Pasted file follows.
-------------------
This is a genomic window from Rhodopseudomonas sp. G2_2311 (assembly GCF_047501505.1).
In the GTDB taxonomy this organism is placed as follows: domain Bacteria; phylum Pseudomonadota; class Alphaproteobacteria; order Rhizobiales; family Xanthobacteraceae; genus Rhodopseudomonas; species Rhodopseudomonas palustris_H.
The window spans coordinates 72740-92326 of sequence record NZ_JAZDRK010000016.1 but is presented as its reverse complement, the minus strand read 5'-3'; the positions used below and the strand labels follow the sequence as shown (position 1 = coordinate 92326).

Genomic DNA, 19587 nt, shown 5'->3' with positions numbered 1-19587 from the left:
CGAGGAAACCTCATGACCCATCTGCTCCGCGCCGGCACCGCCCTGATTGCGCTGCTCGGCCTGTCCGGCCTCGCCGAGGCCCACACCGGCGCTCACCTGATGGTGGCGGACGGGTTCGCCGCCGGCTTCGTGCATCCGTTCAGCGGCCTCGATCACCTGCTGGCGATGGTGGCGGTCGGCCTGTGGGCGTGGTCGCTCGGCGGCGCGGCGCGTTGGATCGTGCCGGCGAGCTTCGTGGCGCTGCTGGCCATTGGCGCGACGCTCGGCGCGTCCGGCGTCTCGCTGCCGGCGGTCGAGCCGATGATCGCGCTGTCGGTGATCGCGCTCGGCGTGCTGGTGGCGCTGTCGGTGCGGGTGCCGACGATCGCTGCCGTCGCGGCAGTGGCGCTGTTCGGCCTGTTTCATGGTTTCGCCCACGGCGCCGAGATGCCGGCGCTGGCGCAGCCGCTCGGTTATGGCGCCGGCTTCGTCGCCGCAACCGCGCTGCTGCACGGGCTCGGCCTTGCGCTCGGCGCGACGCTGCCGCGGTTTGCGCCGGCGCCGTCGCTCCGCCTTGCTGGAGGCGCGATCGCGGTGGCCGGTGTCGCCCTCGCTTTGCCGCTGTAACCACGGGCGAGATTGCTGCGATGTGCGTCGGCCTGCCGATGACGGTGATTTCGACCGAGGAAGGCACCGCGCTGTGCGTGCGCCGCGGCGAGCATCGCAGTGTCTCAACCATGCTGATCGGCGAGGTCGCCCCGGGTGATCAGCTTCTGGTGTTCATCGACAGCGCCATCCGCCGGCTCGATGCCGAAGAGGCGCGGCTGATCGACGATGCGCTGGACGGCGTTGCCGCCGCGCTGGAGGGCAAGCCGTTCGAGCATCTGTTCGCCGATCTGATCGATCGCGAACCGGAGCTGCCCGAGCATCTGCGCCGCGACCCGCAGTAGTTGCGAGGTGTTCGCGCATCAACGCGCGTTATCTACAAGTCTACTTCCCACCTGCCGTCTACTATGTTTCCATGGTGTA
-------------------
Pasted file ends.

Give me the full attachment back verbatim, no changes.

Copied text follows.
This is a genomic window from Rhodopseudomonas sp. G2_2311 (assembly GCF_047501505.1).
In the GTDB taxonomy this organism is placed as follows: domain Bacteria; phylum Pseudomonadota; class Alphaproteobacteria; order Rhizobiales; family Xanthobacteraceae; genus Rhodopseudomonas; species Rhodopseudomonas palustris_H.
The window spans coordinates 72740-92326 of sequence record NZ_JAZDRK010000016.1 but is presented as its reverse complement, the minus strand read 5'-3'; the positions used below and the strand labels follow the sequence as shown (position 1 = coordinate 92326).

Genomic DNA, 19587 nt, shown 5'->3' with positions numbered 1-19587 from the left:
CGAGGAAACCTCATGACCCATCTGCTCCGCGCCGGCACCGCCCTGATTGCGCTGCTCGGCCTGTCCGGCCTCGCCGAGGCCCACACCGGCGCTCACCTGATGGTGGCGGACGGGTTCGCCGCCGGCTTCGTGCATCCGTTCAGCGGCCTCGATCACCTGCTGGCGATGGTGGCGGTCGGCCTGTGGGCGTGGTCGCTCGGCGGCGCGGCGCGTTGGATCGTGCCGGCGAGCTTCGTGGCGCTGCTGGCCATTGGCGCGACGCTCGGCGCGTCCGGCGTCTCGCTGCCGGCGGTCGAGCCGATGATCGCGCTGTCGGTGATCGCGCTCGGCGTGCTGGTGGCGCTGTCGGTGCGGGTGCCGACGATCGCTGCCGTCGCGGCAGTGGCGCTGTTCGGCCTGTTTCATGGTTTCGCCCACGGCGCCGAGATGCCGGCGCTGGCGCAGCCGCTCGGTTATGGCGCCGGCTTCGTCGCCGCAACCGCGCTGCTGCACGGGCTCGGCCTTGCGCTCGGCGCGACGCTGCCGCGGTTTGCGCCGGCGCCGTCGCTCCGCCTTGCTGGAGGCGCGATCGCGGTGGCCGGTGTCGCCCTCGCTTTGCCGCTGTAACCACGGGCGAGATTGCTGCGATGTGCGTCGGCCTGCCGATGACGGTGATTTCGACCGAGGAAGGCACCGCGCTGTGCGTGCGCCGCGGCGAGCATCGCAGTGTCTCAACCATGCTGATCGGCGAGGTCGCCCCGGGTGATCAGCTTCTGGTGTTCATCGACAGCGCCATCCGCCGGCTCGATGCCGAAGAGGCGCGGCTGATCGACGATGCGCTGGACGGCGTTGCCGCCGCGCTGGAGGGCAAGCCGTTCGAGCATCTGTTCGCCGATCTGATCGATCGCGAACCGGAGCTGCCCGAGCATCTGCGCCGCGACCCGCAGTAGTTGCGAGGTGTTCGCGCATCAACGCGCGTTATCTACAAGTCTACTTCCCACCTGCCGTCTACTATGTTTCCATGGTGTA